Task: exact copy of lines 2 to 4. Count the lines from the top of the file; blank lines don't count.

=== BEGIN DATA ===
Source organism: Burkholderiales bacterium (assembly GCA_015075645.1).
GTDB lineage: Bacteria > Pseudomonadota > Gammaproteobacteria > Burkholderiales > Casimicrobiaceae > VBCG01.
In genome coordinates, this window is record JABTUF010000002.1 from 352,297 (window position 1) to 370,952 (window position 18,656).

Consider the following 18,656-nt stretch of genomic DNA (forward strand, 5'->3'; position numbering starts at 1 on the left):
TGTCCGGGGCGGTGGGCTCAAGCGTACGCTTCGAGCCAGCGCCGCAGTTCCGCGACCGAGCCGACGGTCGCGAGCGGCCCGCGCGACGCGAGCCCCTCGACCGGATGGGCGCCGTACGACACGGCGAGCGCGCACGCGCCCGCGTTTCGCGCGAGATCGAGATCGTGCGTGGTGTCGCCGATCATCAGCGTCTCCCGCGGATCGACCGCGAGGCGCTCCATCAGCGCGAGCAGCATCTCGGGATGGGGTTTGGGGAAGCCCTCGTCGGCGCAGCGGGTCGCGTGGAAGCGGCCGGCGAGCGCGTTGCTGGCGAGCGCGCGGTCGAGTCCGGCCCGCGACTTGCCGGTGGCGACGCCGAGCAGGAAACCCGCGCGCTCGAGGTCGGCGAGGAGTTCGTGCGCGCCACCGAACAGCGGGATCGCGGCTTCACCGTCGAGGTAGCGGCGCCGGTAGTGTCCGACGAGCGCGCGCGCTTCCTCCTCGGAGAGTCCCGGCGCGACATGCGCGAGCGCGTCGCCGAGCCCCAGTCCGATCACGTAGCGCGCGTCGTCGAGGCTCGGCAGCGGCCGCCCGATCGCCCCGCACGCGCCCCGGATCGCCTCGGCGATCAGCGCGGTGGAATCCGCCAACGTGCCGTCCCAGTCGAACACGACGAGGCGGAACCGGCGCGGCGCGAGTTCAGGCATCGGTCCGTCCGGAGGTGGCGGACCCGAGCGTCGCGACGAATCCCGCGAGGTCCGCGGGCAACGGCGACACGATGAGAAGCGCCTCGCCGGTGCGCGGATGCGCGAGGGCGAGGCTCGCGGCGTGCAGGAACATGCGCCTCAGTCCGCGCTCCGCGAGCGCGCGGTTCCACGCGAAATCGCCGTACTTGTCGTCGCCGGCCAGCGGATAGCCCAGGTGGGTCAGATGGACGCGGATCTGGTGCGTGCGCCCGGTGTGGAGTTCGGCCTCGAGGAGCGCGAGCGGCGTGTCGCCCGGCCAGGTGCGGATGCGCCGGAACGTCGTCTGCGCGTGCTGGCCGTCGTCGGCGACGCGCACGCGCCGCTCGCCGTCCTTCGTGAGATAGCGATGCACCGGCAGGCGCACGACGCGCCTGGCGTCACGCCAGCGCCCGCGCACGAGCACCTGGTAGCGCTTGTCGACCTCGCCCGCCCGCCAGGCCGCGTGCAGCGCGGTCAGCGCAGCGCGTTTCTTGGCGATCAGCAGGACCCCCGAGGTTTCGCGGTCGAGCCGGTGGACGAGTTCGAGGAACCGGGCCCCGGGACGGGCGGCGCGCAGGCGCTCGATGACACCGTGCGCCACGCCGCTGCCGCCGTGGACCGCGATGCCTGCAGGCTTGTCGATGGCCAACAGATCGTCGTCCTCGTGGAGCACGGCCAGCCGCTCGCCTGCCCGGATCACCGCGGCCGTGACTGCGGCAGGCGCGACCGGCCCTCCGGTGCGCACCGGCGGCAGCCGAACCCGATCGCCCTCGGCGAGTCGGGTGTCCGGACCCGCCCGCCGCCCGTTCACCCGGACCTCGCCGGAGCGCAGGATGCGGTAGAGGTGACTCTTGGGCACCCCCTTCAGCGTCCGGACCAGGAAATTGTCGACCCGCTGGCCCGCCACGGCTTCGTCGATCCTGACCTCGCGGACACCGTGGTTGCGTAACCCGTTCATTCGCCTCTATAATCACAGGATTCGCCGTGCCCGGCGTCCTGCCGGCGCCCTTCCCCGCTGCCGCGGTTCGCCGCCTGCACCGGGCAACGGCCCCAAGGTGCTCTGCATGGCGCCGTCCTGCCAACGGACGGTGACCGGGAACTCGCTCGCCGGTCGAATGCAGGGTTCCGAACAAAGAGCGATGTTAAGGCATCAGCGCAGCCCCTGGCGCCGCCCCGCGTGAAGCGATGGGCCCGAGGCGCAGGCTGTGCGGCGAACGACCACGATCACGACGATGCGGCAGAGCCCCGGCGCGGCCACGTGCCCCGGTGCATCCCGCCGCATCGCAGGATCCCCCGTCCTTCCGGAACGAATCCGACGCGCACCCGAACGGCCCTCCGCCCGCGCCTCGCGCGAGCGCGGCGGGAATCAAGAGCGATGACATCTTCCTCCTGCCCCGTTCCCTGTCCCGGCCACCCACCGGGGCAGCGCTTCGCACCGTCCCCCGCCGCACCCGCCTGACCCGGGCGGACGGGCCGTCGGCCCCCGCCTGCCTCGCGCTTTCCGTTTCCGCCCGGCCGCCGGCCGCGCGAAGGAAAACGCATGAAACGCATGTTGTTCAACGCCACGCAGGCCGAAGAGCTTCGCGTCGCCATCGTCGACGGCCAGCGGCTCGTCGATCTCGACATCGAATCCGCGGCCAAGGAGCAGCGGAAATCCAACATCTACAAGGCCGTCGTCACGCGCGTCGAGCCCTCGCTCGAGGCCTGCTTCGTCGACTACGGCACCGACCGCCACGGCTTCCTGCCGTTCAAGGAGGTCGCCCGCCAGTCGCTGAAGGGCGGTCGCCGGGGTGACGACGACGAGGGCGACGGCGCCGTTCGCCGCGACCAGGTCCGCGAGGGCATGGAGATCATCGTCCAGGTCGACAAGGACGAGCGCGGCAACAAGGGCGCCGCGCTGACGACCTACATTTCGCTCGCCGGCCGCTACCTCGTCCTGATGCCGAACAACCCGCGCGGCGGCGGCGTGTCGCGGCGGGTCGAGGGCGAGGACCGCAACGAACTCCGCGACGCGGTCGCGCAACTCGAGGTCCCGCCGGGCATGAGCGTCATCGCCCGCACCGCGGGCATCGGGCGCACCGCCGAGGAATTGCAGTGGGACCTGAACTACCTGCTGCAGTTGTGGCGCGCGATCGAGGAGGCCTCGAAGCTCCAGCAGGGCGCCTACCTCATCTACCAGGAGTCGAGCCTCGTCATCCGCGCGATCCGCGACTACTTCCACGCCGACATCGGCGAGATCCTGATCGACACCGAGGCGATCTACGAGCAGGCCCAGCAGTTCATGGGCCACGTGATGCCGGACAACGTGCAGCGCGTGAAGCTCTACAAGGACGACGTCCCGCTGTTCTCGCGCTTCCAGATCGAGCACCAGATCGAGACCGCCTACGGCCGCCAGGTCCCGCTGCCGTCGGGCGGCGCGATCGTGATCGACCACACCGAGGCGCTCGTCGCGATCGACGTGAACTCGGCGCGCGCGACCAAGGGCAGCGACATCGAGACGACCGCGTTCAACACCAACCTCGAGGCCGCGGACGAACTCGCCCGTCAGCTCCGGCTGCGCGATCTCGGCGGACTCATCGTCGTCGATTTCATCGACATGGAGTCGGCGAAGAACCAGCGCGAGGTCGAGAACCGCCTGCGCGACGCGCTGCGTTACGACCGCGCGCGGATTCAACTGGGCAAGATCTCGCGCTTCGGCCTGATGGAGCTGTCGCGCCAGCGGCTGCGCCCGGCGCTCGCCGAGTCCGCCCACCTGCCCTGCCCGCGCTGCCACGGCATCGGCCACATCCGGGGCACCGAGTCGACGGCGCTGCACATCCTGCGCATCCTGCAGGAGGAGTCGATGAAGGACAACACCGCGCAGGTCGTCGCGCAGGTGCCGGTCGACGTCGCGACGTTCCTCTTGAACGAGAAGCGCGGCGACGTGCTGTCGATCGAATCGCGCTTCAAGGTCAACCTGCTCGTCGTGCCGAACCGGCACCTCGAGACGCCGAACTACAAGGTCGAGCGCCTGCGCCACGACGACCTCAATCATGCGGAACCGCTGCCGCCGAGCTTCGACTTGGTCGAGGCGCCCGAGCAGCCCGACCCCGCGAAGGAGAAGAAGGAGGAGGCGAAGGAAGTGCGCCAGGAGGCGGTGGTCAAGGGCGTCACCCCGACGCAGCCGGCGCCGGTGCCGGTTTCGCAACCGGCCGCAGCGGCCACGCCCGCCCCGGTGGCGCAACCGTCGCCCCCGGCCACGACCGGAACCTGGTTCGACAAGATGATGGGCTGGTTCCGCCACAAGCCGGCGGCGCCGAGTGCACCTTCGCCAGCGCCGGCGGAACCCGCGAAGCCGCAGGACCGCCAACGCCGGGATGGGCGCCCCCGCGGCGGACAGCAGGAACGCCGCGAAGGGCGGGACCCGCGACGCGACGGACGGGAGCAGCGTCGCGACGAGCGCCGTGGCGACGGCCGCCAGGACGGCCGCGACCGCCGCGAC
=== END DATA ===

GTDB lineage: Bacteria > Pseudomonadota > Gammaproteobacteria > Burkholderiales > Casimicrobiaceae > VBCG01.
In genome coordinates, this window is record JABTUF010000002.1 from 352,297 (window position 1) to 370,952 (window position 18,656).

Consider the following 18,656-nt stretch of genomic DNA (forward strand, 5'->3'; position numbering starts at 1 on the left):